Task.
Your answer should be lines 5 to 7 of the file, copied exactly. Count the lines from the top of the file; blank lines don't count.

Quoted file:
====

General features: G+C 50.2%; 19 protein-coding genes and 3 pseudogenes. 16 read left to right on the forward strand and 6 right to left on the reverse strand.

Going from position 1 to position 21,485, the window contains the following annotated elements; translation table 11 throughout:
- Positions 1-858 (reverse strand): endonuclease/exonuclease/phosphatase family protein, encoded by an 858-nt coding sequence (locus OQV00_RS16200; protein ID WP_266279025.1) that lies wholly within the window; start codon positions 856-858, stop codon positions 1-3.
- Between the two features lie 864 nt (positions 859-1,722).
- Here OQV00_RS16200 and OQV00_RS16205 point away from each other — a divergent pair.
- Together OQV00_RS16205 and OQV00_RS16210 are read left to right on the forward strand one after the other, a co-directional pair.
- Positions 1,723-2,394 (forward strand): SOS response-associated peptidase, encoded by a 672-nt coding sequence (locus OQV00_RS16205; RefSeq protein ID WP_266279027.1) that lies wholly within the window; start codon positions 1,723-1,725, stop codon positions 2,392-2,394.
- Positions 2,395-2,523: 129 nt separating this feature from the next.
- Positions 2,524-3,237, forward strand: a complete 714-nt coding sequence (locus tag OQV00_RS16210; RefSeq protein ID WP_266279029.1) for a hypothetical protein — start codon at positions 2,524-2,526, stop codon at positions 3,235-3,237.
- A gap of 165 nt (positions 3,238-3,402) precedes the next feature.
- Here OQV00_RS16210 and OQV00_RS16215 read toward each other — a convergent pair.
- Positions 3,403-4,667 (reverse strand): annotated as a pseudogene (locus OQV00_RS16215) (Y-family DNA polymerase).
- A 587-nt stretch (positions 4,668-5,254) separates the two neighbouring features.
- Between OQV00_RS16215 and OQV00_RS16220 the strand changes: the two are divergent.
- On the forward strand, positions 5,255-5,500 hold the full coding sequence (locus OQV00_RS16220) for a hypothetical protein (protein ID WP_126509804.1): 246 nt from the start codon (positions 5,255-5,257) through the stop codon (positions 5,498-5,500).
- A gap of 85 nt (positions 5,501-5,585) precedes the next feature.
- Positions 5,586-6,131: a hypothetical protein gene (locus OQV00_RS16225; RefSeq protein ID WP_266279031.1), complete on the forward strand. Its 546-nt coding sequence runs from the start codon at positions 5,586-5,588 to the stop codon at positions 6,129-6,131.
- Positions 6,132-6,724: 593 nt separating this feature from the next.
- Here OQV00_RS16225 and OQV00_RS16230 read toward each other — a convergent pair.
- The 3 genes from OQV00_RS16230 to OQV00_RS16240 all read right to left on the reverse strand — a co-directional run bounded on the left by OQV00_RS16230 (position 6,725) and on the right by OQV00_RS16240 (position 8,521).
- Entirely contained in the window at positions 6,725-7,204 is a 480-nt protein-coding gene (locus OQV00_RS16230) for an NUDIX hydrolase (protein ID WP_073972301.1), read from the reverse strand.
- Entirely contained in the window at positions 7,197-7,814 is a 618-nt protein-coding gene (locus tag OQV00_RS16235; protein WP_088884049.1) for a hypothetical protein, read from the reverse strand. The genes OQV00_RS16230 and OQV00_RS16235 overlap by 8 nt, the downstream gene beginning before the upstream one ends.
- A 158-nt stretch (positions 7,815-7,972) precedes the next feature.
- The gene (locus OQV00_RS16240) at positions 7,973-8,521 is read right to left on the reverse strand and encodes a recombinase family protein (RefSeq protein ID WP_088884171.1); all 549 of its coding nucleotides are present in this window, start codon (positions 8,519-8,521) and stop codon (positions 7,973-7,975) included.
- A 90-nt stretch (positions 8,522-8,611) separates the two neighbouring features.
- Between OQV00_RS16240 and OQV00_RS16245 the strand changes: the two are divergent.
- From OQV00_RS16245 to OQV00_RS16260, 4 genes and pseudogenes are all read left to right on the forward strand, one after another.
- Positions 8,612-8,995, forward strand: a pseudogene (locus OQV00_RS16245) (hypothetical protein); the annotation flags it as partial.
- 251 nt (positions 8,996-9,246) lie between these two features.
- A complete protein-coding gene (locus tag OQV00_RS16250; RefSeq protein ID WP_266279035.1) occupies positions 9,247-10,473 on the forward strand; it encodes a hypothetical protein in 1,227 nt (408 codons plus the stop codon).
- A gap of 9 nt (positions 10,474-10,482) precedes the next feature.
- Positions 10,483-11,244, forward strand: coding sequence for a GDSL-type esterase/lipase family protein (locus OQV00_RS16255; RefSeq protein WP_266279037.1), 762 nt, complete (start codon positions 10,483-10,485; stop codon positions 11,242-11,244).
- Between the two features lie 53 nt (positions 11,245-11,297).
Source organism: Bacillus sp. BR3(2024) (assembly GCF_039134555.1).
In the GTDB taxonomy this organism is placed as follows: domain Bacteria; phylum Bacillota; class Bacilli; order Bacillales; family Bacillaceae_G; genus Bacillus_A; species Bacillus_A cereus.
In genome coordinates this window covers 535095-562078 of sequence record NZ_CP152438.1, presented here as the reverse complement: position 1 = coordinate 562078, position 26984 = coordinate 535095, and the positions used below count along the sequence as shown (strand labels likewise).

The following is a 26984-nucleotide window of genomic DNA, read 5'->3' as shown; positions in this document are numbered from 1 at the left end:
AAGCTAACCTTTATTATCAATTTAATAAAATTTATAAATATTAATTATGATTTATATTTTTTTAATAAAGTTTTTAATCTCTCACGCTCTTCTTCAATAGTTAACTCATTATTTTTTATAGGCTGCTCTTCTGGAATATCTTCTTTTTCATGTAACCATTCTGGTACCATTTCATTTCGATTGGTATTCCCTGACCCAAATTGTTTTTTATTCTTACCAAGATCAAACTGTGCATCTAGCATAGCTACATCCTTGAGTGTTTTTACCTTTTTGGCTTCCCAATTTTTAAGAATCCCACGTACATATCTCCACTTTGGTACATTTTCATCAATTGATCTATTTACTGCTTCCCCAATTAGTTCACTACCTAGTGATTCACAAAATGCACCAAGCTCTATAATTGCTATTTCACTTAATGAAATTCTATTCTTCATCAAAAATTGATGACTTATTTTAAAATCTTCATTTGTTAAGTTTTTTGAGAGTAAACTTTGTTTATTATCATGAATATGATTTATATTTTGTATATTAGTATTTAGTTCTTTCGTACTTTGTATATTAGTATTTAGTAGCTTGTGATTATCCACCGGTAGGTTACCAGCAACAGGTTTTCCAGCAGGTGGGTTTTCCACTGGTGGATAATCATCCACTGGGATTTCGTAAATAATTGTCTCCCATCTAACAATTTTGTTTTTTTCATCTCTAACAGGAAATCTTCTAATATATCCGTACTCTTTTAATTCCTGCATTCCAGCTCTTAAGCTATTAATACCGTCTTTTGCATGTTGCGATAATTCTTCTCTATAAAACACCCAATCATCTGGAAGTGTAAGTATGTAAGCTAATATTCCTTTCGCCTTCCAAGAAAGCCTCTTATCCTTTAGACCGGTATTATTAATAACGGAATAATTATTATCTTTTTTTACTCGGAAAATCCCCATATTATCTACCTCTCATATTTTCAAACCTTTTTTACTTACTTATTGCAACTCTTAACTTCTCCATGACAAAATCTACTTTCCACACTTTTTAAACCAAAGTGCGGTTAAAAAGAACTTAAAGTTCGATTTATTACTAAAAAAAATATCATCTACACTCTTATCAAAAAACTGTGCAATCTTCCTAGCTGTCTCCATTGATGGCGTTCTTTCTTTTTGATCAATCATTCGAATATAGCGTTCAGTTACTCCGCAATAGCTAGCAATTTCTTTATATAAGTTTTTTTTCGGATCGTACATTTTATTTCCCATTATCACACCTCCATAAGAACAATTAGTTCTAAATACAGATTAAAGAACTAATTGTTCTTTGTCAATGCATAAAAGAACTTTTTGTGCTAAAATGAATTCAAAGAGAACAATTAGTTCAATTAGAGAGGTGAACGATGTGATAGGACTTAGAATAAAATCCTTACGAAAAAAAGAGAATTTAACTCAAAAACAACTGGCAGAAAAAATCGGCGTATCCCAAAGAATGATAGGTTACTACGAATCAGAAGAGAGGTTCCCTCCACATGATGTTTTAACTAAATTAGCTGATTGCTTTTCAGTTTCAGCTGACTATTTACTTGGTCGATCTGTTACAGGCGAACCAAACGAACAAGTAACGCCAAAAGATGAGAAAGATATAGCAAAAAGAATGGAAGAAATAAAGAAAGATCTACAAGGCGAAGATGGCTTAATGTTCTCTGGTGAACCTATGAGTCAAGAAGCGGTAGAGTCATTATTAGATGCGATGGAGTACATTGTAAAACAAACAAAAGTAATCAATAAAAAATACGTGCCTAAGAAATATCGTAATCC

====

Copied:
- Here OQV00_RS16200 and OQV00_RS16205 point away from each other — a divergent pair.
- Together OQV00_RS16205 and OQV00_RS16210 are read left to right on the forward strand one after the other, a co-directional pair.
- Positions 1,723-2,394 (forward strand): SOS response-associated peptidase, encoded by a 672-nt coding sequence (locus OQV00_RS16205; RefSeq protein ID WP_266279027.1) that lies wholly within the window; start codon positions 1,723-1,725, stop codon positions 2,392-2,394.